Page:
Looking for financial security

The world tells us security can come in many forms such as a big bank account, a great job or a large retirement fund. We use many of these things as “security blankets” instead of seeking the only true secure foundation available.

The security blanket has played a big role in our family life. Emma, who is 4, uses one, a pink T-shirt and calls it “Mimi Pink.” Abby, our 6-year-old used to carry a “blankey.” Hannah, my 9-year-old, at one time wouldn’t go anywhere without her “Bubby.”

When Hannah was a toddler, she carried Bubby with her everywhere. While the name “Bubby” invokes thoughts of cuteness and cuddles, there was nothing cute about Bubby. If we forgot the Bubby on a trip, she would let out blood-curdling cries and screams. She also would pick a spot on the blanket and suck on it. Even a cute little child’s slobber eventually smells. Worse than that, Bubby developed a small hole which eventually turned into a large, gaping hole.

Her security blanket is a lot like ours (full of holes). While we may not carry a little security blanket, we do find security in our things. We think if we have a little more money in the bank, then we’ll be secure. If we have a better job, we’ll be secure. If we find the right boyfriend or girlfriend, we’ll be secure. And the list goes on and on. We continue to look for security in people or things, and time has proven that we will always be disappointed when we do that. But, for some reason we continue to make the same mistake over and over as we search for security outside of God.

You know, we all outgrow our security blankets, but we never outgrow the need for God’s comfort and guidance.

I imagine that if Bubby could have talked to Hannah, it might have said something like: “Hannah, I’m glad to be your friend, even though you drag me on the ground and close me in the car door many times. Even though you chew on me and slobber all over me, I’m happy to be at your service. But, Hannah, I have to tell you something. Believe it or not, there will come a day when you will no longer need me. In fact, to tell you the truth, you really don’t need me right now. You see, I’m just a blanket. I cannot really protect you from the storms of life. And when adults other than mom and dad try to hold you, I cannot protect you because, little one, I’m just a blanket.”

But most Americans, as we grow older, let go of our security blanket and replace it with money. If money could talk, I imagine it would say the same things that Bubby might have said to Hannah: “I’m just money. I can’t really give you security. I can’t protect you from the storms and the winds of life that attack you. I’m just money.”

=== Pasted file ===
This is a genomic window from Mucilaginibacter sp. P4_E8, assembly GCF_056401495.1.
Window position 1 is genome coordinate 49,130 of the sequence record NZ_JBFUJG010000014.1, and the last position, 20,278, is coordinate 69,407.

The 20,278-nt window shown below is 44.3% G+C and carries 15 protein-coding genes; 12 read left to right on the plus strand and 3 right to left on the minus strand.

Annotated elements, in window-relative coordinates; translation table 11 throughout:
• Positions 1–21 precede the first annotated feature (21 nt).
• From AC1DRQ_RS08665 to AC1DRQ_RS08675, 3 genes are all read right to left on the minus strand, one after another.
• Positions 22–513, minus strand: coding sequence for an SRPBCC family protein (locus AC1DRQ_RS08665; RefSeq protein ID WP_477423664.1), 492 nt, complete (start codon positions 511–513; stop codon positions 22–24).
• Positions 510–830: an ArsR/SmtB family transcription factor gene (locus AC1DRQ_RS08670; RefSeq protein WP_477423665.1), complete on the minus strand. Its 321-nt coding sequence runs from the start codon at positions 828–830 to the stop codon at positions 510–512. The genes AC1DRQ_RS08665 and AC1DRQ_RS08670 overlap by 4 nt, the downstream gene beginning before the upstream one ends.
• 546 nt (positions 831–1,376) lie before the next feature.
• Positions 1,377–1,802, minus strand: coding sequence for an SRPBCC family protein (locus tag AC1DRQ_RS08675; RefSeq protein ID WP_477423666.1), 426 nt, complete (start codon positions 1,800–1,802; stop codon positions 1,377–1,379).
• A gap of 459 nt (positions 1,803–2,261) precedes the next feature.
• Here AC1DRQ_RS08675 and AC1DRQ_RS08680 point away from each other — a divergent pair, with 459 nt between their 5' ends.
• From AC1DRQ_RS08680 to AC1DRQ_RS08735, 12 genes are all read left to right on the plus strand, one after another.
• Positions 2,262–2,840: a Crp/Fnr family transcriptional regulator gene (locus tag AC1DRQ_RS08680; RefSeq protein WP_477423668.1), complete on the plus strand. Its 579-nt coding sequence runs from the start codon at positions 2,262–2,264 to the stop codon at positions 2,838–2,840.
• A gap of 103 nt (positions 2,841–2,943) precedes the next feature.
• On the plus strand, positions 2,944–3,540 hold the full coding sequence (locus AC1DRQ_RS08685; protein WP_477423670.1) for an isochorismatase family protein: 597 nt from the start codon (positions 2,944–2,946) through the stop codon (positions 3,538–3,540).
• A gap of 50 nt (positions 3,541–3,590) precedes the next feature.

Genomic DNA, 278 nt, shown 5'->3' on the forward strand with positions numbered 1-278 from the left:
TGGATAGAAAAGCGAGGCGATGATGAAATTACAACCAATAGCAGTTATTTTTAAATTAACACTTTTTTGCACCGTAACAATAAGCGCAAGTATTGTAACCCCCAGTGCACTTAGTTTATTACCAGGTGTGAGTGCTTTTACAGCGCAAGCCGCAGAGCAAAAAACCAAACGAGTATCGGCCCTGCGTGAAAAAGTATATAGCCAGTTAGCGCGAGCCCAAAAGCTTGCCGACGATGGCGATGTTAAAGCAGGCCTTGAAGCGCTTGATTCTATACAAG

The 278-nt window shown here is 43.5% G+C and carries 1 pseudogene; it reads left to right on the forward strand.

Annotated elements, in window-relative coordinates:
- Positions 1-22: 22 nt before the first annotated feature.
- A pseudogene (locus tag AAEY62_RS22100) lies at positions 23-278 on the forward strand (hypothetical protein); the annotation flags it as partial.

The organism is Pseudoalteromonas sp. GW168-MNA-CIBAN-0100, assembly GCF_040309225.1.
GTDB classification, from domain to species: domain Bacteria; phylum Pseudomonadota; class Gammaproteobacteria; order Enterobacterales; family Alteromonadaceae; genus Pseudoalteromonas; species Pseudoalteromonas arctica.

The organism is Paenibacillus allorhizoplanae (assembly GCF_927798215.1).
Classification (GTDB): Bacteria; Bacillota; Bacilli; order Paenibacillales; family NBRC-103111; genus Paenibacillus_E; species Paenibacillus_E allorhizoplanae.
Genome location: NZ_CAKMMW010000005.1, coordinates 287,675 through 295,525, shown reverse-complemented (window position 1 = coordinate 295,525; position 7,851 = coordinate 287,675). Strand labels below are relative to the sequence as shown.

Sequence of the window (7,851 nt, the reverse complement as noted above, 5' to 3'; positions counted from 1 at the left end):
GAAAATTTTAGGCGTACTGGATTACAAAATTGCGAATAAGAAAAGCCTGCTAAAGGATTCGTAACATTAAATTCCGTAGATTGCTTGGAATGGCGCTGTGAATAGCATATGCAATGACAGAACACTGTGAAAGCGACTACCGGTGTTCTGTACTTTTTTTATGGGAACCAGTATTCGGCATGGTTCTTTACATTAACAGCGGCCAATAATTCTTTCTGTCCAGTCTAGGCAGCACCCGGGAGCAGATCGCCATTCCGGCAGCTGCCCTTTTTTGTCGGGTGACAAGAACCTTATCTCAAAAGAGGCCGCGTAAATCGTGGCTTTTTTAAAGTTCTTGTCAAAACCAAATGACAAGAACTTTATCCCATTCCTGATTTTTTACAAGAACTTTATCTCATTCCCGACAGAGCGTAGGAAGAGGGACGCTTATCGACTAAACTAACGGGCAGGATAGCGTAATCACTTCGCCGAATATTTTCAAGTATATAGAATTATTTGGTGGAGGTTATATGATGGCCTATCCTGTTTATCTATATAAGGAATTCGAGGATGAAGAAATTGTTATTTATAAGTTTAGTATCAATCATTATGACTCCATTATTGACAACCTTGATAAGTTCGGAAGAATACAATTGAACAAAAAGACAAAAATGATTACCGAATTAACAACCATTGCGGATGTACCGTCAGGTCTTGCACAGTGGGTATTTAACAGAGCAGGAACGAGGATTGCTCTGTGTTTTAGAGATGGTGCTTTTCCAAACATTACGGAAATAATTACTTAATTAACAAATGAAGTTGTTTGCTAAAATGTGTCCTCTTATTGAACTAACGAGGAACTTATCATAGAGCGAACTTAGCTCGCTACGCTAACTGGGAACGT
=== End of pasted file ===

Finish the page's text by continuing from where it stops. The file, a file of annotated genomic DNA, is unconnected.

Luke records Jesus’ words in Luke 12:13–21, Then someone called from the crowd, “Teacher, please tell my brother to divide our father’s estate with me.” Jesus replied, “Friend, who made me a judge over you to decide such things as that?” Then he said, “Beware! Don’t be greedy for what you don’t have. Real life is not measured by how much we own.” And he gave an illustration: “A rich man had a fertile farm that produced fine crops. In fact, his barns were full to overflowing. So he said, `I know! I’ll tear down my barns and build bigger ones. Then I’ll have room enough to store everything. And I’ll sit back and say to myself, ‘My friend, you have enough stored away for years to come. Now take it easy! Eat, drink, and be merry!’ “But God said to him, `You fool! You will die this very night. Then who will get it all?’ “Yes, a person is a fool to store up earthly wealth but not have a rich relationship with God.”

We often think we can create our own security by earning enough money or maybe saving enough money. But, the truth is money and possessions can never provide the security that we need. You see money has a reverse effect on our security. The more money we have, the less secure we feel. The more we have, the more we have to worry about.

Remember that we need to keep an eternal perspective on our money. The current financial crisis reminds us that the financial security so many think we have in the United States is not as solid as we were led to believe. If our attitude about money is to amass as much as possible in order to protect ourselves, we are trusting in money rather than God. God wants us to place our trust in Him rather than our investment portfolios.

King David describes his trust in God by saying, My soul finds rest in God alone; my salvation comes from Him. He alone is my rock and my salvation; He is my fortress, I will never be shaken (Psalm 62:1-2 NIV).

That, my friends, is real security.

Steve Scalici is a Certified Financial PlannerTM with Treasure Coast Financial. Steve can be heard daily on 88.1 WAY-FM weekdays at 8:35 am; 12:35 pm; and 4:35 pm. You can contact Steve at [email protected]


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